• Lucy Lorimer: the most practical and rational of the Lorimer sisters, who is described as "fair, slight, upright as a dart." She describes herself as a "middling sort of person," and is 20 years old at the novel's opening.
  • Phyllis Lorimer: the youngest and most beautiful of the Lorimers. Phyllis is often sickly, but is mischievous and spoiled by everyone around her. She is 17 years old when the novel opens.
  • Fanny Lorimer: the oldest and most old-fashioned of the sisters. Fanny is a half-sister to the other Lorimers, and is 30 years old at the novel's beginning. She is concerned with domesticity and femininity, and is described as "a superannuated baby" and "an anachronism" with "just the sort of qualities men seem to think desirable in a wife and mother."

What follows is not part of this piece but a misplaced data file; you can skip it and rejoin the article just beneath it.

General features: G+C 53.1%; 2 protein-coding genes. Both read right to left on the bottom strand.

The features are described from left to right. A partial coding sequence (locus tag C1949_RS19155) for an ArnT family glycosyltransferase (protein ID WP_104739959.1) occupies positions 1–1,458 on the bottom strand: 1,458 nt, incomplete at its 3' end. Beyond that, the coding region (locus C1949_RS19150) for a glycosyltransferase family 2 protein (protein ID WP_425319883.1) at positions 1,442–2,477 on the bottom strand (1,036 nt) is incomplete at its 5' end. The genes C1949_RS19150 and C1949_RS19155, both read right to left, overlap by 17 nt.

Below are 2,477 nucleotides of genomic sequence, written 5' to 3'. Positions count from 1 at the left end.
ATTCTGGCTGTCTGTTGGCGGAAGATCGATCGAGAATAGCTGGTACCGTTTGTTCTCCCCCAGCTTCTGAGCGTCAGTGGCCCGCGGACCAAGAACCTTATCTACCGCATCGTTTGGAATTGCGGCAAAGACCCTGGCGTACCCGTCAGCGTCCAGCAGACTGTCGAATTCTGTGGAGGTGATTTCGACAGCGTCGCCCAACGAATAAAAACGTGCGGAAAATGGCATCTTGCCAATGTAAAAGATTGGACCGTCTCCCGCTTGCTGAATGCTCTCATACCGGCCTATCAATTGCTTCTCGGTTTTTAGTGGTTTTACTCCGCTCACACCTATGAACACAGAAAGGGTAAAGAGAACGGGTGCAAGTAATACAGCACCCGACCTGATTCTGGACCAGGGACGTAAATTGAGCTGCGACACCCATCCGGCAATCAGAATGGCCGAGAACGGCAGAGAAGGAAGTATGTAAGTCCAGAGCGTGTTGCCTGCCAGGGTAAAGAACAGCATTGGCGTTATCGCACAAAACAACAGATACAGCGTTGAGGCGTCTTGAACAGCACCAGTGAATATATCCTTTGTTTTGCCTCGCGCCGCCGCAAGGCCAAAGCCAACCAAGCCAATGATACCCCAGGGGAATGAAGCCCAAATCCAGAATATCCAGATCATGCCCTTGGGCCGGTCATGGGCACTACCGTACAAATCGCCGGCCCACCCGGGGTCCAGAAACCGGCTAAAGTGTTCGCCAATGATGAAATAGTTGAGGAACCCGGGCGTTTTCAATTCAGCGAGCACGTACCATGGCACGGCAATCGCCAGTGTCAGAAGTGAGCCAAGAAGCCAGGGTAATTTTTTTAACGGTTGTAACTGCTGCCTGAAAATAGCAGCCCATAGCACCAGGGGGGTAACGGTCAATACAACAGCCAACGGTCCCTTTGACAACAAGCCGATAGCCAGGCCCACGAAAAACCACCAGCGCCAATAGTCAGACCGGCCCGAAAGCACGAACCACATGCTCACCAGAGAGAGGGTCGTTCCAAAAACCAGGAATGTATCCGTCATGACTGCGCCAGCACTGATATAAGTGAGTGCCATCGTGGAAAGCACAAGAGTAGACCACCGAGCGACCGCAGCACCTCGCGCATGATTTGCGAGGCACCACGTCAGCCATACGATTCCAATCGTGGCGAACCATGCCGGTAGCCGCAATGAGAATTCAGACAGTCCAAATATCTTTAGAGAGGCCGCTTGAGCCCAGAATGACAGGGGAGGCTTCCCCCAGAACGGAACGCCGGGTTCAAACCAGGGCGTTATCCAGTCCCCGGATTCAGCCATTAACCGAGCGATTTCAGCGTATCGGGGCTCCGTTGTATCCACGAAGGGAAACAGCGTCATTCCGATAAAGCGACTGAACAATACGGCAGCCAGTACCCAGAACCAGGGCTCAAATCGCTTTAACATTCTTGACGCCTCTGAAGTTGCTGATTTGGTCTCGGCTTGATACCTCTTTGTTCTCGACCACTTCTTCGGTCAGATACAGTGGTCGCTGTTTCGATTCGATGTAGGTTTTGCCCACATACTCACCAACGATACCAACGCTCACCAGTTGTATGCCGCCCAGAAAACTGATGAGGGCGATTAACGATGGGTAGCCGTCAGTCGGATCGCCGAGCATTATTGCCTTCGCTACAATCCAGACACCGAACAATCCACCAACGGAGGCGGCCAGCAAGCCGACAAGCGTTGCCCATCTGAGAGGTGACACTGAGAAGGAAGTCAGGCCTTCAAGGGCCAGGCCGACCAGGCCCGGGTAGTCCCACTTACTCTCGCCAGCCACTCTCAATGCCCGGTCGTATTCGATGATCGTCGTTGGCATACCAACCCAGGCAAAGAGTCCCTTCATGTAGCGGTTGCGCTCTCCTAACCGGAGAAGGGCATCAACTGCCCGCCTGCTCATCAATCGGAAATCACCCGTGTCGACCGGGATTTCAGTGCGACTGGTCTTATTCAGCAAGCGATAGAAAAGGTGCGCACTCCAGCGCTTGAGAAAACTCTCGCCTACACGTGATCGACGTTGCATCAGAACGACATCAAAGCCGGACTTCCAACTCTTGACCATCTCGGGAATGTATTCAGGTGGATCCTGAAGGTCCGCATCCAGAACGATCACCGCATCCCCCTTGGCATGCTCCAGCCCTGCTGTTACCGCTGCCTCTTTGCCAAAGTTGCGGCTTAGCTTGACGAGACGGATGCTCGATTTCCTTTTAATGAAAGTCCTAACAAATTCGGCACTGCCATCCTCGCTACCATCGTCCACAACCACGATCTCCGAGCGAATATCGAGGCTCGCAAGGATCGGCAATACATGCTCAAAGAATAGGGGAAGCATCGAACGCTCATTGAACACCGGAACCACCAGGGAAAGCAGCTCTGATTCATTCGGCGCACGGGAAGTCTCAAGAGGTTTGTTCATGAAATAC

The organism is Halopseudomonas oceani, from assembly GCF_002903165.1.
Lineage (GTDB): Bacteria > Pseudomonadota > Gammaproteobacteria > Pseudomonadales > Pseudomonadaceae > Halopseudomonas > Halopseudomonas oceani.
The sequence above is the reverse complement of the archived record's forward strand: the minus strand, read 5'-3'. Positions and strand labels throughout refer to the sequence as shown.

• Frank Jermyn: an artist who makes newspaper engravings for a living. He lives across from the Lorimers' studio and becomes a good friend of the sisters before eventually marrying Lucy.
  • Sidney Darrell: a prominent London artist who invites the Lorimers to many social events. He asks Phyllis to pose for him as a model, and later they plan to leave for Italy together.
  • Lord Watergate: a physiologist with connections in artistic circles, and a friend of Mr. Darrell. He first contacts the Lorimers to make post-mortem photographs of his deceased wife. Later he marries Gertrude.

Historical background[edit]


The work of artists like Clementina Hawarden in the mid-nineteenth century elevated photography to the realm of fine art.